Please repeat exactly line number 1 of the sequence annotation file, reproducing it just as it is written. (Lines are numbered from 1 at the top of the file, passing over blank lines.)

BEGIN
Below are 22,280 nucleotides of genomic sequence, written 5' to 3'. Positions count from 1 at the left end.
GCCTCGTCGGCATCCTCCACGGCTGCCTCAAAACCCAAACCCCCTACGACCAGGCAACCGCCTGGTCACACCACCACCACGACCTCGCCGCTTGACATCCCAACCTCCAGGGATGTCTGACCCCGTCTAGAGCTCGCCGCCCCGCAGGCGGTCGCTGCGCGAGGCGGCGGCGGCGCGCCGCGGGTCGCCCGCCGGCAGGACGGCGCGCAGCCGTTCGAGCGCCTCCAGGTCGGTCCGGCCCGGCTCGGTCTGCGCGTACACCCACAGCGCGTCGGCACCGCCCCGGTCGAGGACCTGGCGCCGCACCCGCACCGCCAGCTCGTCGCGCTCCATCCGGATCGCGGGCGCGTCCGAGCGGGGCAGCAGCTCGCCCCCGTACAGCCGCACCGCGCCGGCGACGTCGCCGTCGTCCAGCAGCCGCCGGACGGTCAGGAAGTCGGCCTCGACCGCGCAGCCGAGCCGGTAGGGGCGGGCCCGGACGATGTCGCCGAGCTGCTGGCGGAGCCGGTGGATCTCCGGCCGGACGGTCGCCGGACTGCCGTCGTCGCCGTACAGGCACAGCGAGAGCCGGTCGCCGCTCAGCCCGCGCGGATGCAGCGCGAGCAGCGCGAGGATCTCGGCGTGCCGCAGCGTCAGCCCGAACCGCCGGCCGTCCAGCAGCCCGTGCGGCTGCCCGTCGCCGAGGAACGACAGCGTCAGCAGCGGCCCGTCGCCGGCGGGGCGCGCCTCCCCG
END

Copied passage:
Below are 22,280 nucleotides of genomic sequence, written 5' to 3'. Positions count from 1 at the left end.